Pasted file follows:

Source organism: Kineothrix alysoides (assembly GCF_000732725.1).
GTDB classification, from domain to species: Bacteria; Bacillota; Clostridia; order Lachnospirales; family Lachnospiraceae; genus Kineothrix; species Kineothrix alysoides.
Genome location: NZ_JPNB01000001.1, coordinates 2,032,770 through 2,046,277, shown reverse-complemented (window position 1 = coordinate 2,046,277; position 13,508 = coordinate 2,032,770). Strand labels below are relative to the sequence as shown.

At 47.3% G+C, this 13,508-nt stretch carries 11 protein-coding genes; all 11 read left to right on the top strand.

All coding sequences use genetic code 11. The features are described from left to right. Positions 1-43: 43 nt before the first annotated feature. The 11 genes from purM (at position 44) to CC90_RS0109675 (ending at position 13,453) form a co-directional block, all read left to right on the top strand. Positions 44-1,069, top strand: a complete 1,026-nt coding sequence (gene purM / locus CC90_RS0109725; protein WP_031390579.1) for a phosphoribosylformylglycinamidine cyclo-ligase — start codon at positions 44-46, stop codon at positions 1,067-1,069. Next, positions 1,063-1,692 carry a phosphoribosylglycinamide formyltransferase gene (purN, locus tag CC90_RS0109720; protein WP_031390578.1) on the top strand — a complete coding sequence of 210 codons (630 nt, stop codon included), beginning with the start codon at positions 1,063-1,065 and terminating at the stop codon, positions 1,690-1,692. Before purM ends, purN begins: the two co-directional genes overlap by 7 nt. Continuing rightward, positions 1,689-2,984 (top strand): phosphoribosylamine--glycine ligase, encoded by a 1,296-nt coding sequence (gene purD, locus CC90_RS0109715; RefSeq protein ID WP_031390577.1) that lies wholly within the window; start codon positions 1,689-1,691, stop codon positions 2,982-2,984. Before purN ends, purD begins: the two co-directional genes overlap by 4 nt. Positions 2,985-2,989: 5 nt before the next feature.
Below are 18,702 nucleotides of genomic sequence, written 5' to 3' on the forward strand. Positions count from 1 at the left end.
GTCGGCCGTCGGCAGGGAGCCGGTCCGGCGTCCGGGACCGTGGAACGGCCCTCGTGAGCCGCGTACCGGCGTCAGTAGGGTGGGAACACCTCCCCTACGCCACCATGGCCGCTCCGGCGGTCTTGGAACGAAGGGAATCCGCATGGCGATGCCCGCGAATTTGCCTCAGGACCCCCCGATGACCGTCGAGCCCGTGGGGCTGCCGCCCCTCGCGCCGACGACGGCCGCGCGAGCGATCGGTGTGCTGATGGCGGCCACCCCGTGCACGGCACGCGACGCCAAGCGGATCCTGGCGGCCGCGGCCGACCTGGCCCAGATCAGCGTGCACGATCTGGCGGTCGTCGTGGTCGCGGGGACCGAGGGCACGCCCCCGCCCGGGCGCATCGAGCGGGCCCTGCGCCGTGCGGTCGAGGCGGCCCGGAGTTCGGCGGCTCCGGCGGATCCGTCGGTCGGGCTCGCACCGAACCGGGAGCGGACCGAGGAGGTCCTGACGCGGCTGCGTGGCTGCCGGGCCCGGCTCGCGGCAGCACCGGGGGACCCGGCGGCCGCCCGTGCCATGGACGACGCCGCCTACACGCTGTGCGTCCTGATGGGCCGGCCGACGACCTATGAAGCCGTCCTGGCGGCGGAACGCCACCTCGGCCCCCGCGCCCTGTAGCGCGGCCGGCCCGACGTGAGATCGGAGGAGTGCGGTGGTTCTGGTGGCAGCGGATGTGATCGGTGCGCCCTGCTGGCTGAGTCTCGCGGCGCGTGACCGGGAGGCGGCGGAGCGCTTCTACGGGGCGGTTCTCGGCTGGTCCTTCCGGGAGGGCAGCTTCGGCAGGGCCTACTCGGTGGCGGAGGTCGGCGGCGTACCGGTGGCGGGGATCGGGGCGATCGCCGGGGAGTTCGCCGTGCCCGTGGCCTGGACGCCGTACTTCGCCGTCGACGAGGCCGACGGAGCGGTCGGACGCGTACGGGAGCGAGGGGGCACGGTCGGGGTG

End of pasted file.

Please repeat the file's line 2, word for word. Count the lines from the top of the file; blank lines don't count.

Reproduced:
GTDB classification, from domain to species: Bacteria; Bacillota; Clostridia; order Lachnospirales; family Lachnospiraceae; genus Kineothrix; species Kineothrix alysoides.